It is not news that game developers yearn for easier and more accessible ways to distribute their creations, in fact, this dates back to the era of Nintendo 64 and Playstation 1 games when most companies exchanged assembly for C /C++ for greater portability.
With the birth of the internet, it was no different, who doesn't remember the golden age of Flash games or the famous MMORPGs? They both marked entire generations with games that inspire game developers to this day, but not everything is a bed of roses, with the end of support for Adobe Flash Player in 2020, more precisely on December 31st, and, with the fall of MMORPGs and favor of more dynamic styles like MOBA, that seemed the end of a history of game portability via the web.
With the rise of WebAssembly, the idea of game portability saw a new light. WebAssembly, or wasm, is a low-level language that runs inside the browser transforming it into a virtual machine, its intentions are portability through the browser and running any application natively and, in my opinion, the best part, it's a language-independent implementation, that is, you can use any and all languages you want for the browser, as long as the compiler supports it, most of which already support it.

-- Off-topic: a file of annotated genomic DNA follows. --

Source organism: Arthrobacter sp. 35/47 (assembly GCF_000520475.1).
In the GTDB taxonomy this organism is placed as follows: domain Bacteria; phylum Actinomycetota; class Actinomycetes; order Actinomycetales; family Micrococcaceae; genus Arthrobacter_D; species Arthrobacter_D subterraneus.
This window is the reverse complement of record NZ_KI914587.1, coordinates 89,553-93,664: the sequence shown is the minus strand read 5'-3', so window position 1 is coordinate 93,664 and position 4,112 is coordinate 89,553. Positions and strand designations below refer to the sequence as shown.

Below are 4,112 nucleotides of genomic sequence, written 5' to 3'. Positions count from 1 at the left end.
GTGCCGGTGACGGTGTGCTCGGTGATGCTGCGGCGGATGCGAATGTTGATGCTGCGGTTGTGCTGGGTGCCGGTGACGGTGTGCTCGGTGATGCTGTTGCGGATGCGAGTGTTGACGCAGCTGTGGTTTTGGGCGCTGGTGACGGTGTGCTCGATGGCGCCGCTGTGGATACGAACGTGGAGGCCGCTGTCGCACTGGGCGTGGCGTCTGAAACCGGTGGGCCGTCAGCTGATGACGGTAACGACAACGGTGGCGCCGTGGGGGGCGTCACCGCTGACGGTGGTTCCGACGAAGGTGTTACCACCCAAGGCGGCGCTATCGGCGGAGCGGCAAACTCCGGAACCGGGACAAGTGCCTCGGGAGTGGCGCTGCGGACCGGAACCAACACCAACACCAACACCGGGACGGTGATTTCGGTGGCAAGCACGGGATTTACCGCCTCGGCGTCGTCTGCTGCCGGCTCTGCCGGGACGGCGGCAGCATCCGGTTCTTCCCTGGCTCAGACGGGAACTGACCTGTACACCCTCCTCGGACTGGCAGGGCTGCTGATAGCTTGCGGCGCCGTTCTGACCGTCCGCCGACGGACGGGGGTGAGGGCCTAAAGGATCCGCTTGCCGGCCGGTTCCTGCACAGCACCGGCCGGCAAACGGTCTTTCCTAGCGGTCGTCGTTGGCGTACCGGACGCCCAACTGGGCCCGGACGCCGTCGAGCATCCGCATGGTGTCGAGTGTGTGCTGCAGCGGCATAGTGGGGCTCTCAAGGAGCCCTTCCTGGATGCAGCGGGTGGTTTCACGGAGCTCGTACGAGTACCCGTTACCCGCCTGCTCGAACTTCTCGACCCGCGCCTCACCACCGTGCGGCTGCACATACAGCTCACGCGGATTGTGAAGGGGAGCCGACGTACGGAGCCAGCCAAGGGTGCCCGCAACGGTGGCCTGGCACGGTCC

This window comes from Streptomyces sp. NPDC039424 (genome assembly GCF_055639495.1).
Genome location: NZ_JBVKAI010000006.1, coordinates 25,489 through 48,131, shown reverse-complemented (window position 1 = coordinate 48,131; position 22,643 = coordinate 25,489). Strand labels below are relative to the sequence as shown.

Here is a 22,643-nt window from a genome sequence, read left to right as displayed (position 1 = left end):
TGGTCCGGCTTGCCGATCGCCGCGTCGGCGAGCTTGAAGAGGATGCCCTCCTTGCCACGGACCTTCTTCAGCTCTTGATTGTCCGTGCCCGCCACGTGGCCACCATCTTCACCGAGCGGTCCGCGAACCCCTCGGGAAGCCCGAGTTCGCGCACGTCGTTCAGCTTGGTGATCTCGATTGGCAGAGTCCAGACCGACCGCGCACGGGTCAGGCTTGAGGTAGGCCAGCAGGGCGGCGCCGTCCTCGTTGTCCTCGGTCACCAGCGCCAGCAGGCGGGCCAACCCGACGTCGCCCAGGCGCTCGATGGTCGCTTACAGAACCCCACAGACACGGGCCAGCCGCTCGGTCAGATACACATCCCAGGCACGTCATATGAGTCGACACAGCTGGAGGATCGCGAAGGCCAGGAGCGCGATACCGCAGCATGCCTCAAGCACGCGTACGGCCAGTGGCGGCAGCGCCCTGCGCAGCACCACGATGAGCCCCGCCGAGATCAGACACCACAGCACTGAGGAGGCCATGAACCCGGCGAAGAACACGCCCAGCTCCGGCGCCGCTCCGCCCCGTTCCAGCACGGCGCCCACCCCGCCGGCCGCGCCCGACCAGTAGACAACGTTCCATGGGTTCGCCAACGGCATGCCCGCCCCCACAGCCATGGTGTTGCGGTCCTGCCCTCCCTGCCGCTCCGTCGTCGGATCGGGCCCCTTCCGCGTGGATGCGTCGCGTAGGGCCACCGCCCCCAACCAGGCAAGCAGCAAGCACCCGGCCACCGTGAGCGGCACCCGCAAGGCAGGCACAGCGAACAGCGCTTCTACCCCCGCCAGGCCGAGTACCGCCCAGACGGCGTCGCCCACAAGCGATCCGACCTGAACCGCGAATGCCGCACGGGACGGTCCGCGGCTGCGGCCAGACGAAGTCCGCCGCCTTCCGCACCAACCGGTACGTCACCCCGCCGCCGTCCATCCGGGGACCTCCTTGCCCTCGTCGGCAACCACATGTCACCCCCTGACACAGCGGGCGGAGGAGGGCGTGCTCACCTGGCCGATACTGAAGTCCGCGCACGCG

C/C++ and C# are the most used languages in the games industry, both of which are already compatible with wasm. With C/C++ with the Emscripten compiler and C# with the Unity game engine, there is a tendency, or rather, a possibility of the emergence of a new era of browser-based games, where instead of the player needing to download a launcher, he can simply enter a website and log in to his account.
Although, nowadays, there are many technologies covering wasm, the future of browser games still seems a bit uncertain, between the flash games era and today, there was the rise of online mobile games, so much so that many games of this kind since migrated to smartphones such as, for example, the game Ragnarok.
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Trailer by Tecent.